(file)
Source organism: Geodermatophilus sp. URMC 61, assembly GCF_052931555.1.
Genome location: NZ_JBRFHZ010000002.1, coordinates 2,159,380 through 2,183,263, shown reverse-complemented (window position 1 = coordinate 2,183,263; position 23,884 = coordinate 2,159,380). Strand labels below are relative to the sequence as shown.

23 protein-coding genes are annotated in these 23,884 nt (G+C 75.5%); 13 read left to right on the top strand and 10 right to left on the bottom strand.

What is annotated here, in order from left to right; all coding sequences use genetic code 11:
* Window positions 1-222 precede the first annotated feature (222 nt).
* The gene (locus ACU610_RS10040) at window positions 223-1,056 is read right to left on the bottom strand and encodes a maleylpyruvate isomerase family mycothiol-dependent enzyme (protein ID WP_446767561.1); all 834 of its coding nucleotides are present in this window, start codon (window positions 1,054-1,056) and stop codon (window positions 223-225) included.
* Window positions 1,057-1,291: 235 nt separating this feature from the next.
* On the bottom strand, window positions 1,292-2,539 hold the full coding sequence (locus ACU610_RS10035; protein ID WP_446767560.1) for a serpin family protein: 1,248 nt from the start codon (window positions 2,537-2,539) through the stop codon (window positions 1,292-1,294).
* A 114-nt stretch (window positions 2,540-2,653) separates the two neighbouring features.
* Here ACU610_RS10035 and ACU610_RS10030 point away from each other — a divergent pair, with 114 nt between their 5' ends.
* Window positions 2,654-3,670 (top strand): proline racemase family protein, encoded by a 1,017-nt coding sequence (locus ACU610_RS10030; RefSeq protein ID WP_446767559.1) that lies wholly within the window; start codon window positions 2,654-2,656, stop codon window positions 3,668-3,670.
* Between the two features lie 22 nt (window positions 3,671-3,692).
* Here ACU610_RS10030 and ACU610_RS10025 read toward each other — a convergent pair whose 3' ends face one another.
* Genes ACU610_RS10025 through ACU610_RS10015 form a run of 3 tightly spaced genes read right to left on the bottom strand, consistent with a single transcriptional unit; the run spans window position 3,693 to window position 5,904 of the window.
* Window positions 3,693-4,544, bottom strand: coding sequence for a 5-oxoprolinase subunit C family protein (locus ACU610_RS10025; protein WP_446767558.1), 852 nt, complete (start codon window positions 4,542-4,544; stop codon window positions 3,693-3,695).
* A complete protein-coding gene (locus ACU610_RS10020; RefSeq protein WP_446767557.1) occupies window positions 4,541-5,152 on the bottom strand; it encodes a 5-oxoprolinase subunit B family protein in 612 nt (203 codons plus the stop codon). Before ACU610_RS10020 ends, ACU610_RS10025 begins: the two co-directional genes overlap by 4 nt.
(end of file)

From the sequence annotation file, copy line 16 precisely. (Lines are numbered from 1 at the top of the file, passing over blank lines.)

* A complete protein-coding gene (locus ACU610_RS10020; RefSeq protein WP_446767557.1) occupies window positions 4,541-5,152 on the bottom strand; it encodes a 5-oxoprolinase subunit B family protein in 612 nt (203 codons plus the stop codon). Before ACU610_RS10020 ends, ACU610_RS10025 begins: the two co-directional genes overlap by 4 nt.